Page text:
Posts Tagged ‘cheshire’

Midlands Engine update and conversations with Cheshire counterparts

Monday, December 2nd, 2019

This has been one of those weeks where I have spent a quite a lot of time out of the office.  I’ve always tried in this job, and in my previous appointments, to strike a balance between time in the office listening to colleagues and solving problems, and getting out on the ground and understanding what is happening at first hand.  I worked for an American general who had a strict 50/50 rule, which worked well for him, and stopped the temptation to constantly be out on visits.  That said, smart and agile working means that we don’t need to be so proscriptive, and the skill now is to balance face to face discussions – wherever they take place – with the digital.   

I spent most of Wednesday working on the Midlands Engine, which is not a return to my first jobs as a mechanical engineer on Chieftain tanks, but rather the organisation which champions the economy of the East and West Midlands.  We are in the process of refreshing the strategy in preparation for the new government, and planning for the next phases in the development of the economy, the infrastructure requirements and the skills levels across the region.  An interesting aspect of the activities at the moment is the planning for the visit in February of China’s Regional Governors, which we are hosting in February in Birmingham.  It is an annual event which alternates between China and the UK, with Belfast having hosted it in 2018.  I am a member of the Operating Board which is planning the programme, and have found it fascinating balancing the cultural and political considerations, as well as the sometimes conflicting aspirations of some of the British participants.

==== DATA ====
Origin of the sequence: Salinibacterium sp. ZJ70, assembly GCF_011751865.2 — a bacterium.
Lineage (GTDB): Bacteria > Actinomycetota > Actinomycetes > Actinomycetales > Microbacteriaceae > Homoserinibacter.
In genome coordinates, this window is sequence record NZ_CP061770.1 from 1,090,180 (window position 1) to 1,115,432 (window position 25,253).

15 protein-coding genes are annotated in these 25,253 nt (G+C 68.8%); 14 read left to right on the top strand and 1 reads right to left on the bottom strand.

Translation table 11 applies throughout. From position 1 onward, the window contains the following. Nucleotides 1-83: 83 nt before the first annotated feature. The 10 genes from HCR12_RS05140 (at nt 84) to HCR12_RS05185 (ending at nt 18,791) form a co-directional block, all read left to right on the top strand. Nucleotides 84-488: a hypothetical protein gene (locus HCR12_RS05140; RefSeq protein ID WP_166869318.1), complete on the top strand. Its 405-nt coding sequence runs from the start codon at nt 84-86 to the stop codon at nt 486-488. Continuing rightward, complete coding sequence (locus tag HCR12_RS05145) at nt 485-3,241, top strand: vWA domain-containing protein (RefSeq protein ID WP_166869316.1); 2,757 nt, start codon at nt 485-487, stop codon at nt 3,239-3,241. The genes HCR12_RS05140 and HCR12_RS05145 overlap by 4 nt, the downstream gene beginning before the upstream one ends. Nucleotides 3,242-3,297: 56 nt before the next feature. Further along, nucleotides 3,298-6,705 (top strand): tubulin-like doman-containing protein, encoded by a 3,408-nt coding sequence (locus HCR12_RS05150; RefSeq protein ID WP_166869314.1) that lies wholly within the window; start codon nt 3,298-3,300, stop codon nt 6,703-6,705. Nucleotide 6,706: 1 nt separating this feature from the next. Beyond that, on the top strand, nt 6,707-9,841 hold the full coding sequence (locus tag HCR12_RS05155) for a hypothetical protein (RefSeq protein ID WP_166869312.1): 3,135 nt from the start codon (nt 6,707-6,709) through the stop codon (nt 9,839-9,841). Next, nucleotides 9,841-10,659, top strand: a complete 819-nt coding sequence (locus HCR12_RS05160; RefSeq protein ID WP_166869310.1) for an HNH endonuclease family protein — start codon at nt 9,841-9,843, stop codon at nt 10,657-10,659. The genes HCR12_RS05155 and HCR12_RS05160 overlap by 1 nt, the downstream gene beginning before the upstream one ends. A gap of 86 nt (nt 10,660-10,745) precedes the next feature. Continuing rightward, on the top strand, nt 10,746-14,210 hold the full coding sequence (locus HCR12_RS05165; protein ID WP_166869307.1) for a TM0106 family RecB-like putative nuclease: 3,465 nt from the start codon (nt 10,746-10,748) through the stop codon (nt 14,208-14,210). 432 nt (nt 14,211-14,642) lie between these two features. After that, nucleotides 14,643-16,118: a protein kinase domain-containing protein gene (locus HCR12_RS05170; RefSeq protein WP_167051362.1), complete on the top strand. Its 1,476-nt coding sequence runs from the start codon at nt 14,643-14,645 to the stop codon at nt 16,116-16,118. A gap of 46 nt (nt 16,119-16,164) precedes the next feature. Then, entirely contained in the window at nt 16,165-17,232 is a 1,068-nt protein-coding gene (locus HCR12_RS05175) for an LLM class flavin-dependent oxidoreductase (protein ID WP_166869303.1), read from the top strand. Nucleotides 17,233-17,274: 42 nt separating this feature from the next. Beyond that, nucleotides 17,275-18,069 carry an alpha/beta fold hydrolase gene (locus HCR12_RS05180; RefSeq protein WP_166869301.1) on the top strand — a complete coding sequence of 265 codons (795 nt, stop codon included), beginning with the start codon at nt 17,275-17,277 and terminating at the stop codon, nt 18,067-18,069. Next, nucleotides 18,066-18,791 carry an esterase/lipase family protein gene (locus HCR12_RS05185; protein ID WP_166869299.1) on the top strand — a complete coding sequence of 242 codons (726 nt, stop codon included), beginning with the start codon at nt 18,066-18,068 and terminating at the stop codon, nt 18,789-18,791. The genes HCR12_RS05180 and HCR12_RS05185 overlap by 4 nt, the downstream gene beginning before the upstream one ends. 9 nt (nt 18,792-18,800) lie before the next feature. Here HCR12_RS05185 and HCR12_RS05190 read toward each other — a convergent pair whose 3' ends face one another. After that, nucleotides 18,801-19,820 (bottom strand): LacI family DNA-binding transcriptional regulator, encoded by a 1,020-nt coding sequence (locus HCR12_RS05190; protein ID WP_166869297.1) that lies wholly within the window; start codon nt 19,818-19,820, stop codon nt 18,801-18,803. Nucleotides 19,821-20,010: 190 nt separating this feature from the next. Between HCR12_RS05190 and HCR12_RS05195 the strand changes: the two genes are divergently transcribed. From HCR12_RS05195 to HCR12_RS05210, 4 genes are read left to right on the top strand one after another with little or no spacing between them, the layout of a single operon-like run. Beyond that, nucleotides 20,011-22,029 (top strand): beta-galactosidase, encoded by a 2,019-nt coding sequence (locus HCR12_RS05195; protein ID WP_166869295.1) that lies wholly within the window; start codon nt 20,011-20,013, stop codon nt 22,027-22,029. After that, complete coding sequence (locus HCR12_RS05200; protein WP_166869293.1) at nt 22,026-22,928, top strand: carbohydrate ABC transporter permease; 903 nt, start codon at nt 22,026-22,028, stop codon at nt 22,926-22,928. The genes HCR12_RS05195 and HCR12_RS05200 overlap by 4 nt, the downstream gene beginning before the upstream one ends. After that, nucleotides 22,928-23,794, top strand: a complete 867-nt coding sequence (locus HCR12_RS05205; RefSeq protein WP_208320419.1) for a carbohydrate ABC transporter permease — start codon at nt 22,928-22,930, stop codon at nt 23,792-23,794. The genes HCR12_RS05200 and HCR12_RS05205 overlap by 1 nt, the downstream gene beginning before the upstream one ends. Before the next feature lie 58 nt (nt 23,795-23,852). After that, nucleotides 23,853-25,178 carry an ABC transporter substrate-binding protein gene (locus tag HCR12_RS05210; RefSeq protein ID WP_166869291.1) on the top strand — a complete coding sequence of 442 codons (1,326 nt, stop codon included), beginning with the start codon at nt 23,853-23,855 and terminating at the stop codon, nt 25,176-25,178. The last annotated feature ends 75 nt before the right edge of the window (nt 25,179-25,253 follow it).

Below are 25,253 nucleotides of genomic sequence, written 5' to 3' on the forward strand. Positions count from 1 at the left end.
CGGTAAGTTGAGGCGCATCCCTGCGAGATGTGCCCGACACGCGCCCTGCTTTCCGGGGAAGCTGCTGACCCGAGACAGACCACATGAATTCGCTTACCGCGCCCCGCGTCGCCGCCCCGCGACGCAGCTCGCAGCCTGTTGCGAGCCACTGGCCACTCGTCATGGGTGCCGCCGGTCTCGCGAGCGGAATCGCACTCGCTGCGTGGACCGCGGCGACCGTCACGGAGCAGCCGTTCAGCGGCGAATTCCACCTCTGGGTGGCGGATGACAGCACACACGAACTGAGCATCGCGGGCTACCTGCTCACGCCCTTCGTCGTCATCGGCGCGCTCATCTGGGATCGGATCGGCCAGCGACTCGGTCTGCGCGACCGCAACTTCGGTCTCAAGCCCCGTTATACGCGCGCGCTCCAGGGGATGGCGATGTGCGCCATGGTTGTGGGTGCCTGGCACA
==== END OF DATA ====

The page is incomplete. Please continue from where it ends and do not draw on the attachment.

Lastly for today, I spent a couple of hours with Andrew Lewis, my counterpart in Cheshire West and Chester Council.  Andrew and I share a background outside local government, but his is central government, including time in the Treasury.  We had a fascinating conversation comparing our challenges and the opportunities to cooperate through such organisations as the Constellation Partnership.  As always with these opportunities, I left having learned a number of things.  One of those was how the Council had turned around the market in Chester, improving the offer in terms of stalls and traders, which has had a transformative effect.  The market now has a huge rise in footfall and its recent extension of opening hours on Friday and Saturday evenings has made it a real destination for residents and visitors alike.  As so often is the case, it comes down to one person with a vision – their market manager has achieved something in a few years that is hugely admirable.